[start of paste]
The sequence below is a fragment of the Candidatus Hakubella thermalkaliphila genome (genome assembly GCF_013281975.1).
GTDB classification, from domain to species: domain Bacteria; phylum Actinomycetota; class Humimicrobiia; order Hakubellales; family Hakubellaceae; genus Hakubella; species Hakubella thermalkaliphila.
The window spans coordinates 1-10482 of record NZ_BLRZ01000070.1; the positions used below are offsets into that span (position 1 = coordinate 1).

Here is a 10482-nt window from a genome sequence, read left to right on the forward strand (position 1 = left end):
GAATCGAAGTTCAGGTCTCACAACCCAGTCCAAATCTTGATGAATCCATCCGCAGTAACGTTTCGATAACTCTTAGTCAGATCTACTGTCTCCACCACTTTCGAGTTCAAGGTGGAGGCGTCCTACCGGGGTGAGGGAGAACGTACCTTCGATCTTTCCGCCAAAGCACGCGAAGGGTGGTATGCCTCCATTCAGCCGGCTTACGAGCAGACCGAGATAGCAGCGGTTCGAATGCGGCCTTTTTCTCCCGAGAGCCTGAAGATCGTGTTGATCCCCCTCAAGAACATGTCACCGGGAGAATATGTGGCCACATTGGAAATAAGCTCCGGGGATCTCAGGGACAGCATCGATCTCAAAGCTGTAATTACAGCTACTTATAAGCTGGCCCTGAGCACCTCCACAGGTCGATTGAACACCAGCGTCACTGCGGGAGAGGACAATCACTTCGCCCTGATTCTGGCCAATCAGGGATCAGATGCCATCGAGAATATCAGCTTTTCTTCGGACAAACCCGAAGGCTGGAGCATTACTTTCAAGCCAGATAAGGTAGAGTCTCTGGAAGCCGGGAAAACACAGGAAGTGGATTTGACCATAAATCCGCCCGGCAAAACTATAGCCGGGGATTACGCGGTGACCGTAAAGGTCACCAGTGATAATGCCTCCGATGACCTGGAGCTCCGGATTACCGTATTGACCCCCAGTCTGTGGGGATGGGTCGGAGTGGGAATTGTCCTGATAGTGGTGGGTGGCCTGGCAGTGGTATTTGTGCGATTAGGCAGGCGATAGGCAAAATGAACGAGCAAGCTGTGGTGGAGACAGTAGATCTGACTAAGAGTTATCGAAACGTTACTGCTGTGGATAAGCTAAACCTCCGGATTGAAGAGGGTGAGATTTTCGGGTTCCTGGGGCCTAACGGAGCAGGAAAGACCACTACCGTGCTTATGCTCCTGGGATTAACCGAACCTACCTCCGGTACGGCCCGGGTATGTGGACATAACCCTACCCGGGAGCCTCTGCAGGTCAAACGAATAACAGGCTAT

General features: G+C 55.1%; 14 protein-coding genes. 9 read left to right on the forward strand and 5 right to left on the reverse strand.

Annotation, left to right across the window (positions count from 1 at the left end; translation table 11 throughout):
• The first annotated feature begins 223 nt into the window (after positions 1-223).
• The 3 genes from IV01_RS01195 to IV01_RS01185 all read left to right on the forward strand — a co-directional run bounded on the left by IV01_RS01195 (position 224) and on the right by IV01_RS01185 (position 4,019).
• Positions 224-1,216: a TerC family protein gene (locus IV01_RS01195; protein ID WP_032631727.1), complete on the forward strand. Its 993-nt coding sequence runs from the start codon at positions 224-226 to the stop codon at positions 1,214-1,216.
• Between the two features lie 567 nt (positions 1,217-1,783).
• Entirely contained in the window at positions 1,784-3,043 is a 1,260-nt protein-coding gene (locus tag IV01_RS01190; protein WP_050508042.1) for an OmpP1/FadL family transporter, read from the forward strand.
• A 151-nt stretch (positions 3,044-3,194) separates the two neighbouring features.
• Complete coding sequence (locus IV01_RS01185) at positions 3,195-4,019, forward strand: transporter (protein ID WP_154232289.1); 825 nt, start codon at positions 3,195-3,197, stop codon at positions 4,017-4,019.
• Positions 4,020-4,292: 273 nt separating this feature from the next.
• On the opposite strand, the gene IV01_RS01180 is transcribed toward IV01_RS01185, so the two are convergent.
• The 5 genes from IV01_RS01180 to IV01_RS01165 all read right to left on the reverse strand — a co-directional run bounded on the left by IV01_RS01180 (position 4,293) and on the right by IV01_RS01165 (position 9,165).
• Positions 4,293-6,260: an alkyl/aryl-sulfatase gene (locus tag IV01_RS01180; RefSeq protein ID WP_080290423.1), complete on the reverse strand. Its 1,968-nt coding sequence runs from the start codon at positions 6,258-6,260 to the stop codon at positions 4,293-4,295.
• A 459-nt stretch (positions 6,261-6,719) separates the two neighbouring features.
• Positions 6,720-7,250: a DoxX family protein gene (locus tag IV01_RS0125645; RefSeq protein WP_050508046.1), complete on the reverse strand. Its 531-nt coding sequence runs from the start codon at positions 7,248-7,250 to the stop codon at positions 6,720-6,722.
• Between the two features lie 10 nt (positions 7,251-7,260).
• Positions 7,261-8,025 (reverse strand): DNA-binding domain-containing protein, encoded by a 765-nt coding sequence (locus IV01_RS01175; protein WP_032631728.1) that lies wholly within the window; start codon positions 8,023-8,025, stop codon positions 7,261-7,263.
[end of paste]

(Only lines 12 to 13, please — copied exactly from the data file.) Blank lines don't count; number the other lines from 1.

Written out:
• Entirely contained in the window at positions 1,784-3,043 is a 1,260-nt protein-coding gene (locus tag IV01_RS01190; protein WP_050508042.1) for an OmpP1/FadL family transporter, read from the forward strand.
• A 151-nt stretch (positions 3,044-3,194) separates the two neighbouring features.